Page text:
Broiler chickens’ parent stock suffer most cruelly. They have the same grossly manipulated genes of their young, but must grow up active, in order to mate.  The industry’s ‘solution’ lies in harsh feed restriction. For a species that naturally forages from dawn till dusk, this semi-starvation must amount to sustained torture.

Turkeys formed an important part of our campaign. On factory farms they live like broiler chickens. Also genetically manipulated for fast growth, a usual slaughter age for turkeys is twelve weeks, though ‘catering size’ birds will live longer. Over-crowding in sheds holding many thousands induces aggression, resulting in injuries to head and eyes.  Cannibalism can spread like wildfire, so beaks are partially amputated and lighting kept dim enough to quieten the birds.

These birds’ parents – the turkeys raised to breed –  also suffer hugely. The grossly overweight males are unable to mount the females, so it’s  artificial insemination (AI) for them. Imagine the pain and stress they endure when operators ‘stroke’ the birds’ genitals until semen is released.  These obese and distorted males suffer widely from hip bone degeneration.  In a scientific  experiment  male turkey breeders quickly learned to choose the food  laced with a painkiller. Post mortem, all  were found to have hip degeneration.

And the females? In training manuals, AI operators are warned against rough handling which can cause vaginal bleeding and potential death.

I’ve been vegan for around forty years, and vegetarian for a while before that. Every person who rejects animal produce makes a difference, and these days it’s so much easier to do. So many products are readily available in shops and restaurants. And since around 90% of the world’s crop of soya goes to feed non-human animals, let nobody accuse vegans of destroying forests!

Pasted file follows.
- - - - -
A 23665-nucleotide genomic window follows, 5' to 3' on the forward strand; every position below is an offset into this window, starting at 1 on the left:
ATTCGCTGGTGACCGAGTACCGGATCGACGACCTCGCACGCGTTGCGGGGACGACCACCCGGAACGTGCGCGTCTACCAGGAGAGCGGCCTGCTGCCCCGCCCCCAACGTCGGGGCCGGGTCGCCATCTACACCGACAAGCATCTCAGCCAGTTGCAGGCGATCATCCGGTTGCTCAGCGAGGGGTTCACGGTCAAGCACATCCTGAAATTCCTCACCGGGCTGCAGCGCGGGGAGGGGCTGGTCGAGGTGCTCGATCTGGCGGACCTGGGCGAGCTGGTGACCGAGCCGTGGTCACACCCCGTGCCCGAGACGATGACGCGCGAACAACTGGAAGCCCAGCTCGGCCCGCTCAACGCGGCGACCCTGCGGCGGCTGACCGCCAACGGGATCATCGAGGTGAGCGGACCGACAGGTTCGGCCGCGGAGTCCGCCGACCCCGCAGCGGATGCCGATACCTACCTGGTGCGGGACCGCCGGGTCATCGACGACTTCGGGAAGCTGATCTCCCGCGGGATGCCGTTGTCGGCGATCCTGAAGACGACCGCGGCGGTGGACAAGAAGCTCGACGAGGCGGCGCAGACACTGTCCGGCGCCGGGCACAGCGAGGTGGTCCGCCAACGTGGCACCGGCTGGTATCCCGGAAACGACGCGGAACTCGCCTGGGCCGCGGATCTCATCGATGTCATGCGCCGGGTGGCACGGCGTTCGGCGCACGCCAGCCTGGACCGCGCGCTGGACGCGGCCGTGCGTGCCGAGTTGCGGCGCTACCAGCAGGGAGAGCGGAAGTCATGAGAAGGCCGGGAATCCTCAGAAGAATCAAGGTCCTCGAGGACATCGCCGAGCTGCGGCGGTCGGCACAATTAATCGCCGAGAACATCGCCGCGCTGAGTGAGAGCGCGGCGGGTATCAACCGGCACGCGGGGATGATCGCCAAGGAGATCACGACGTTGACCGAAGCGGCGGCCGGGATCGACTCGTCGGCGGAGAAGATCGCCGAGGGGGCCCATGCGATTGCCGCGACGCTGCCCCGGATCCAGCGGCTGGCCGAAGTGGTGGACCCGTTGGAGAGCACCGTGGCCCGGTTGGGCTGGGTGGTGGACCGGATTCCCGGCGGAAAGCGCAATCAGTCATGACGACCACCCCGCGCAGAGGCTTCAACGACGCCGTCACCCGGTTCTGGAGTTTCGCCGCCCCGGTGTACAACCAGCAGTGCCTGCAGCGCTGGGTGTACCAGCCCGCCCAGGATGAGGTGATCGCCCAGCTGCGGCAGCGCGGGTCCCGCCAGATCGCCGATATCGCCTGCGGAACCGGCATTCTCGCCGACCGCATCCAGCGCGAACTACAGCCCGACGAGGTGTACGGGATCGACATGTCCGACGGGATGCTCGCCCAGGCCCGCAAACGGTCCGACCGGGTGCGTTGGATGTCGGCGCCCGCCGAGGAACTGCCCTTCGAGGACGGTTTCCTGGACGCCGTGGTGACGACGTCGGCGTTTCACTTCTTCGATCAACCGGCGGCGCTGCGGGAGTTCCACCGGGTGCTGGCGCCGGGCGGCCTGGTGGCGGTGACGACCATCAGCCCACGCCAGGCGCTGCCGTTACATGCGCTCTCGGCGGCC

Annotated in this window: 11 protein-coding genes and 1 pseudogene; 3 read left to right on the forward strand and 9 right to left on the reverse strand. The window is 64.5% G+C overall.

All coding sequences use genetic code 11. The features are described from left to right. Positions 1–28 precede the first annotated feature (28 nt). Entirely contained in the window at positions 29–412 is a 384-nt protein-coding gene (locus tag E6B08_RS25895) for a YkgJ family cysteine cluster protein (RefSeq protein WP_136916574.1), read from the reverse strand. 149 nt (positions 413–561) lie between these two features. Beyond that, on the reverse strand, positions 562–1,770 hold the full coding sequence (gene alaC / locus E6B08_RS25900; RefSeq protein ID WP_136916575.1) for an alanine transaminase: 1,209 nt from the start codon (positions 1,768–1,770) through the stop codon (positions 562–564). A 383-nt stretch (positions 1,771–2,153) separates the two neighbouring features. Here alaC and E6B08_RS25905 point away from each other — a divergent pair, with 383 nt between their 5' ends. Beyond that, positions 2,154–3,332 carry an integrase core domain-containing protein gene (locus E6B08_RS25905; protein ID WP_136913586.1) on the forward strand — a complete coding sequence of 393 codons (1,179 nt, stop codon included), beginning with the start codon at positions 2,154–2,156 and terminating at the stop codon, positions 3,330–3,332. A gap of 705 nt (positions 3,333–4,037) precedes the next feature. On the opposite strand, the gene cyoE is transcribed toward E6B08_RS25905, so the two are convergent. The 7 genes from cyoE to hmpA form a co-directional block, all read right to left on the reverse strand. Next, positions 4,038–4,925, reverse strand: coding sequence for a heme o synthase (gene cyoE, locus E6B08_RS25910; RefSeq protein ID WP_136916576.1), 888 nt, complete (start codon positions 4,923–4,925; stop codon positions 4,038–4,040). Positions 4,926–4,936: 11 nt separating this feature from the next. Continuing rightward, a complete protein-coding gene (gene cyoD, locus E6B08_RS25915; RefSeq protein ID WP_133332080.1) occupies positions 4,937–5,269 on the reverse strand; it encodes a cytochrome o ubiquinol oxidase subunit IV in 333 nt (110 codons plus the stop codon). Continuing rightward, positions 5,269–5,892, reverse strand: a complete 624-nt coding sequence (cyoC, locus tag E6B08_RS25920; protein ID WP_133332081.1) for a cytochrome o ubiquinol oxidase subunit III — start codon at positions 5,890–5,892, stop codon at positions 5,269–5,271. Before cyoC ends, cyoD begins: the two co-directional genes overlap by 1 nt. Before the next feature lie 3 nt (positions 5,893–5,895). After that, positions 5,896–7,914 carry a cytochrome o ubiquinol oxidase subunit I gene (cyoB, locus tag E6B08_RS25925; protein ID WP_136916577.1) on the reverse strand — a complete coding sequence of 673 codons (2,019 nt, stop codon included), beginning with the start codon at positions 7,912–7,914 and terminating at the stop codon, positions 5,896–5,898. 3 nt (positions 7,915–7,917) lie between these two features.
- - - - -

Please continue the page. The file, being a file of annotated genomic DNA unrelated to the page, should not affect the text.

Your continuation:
For so many reasons, it is vital that we recognise the link between abused farmed animals and human pandemics. The planet is groaning under the weight of tortured and imprisoned animals suffering deprivation and pain in the name of food production. Factory farming constitutes a major threat to us all, not just physically but morally.                                            

I know some excellent people who sincerely wish for the extinction of Homo sapiens, believing us to be beyond redemption. But, in my ninth decade, I hold on to my hope for a future world where humans respect, care for and marvel at the millions of other species on beautiful Planet Earth.  

Clare Druce co-founded Chickens’ Lib with her mother Violet in the 1970s. For years the pressure group campaigned against the shocking cruelty of the battery cage system, before expanding to cover other farmed species.  Her 2013 book Chickens’ Lib (Bluemoose Books) tells the story of forty years spent battling the poultry industry and successive governments in the early days of the modern animal rights movement. Clare now writes fiction for children and adults. 

Call to action: Compassion in World Farming was founded 50 years ago in 1967 by a British farmer who became horrified by the development of modern, intensive factory farming. Support it here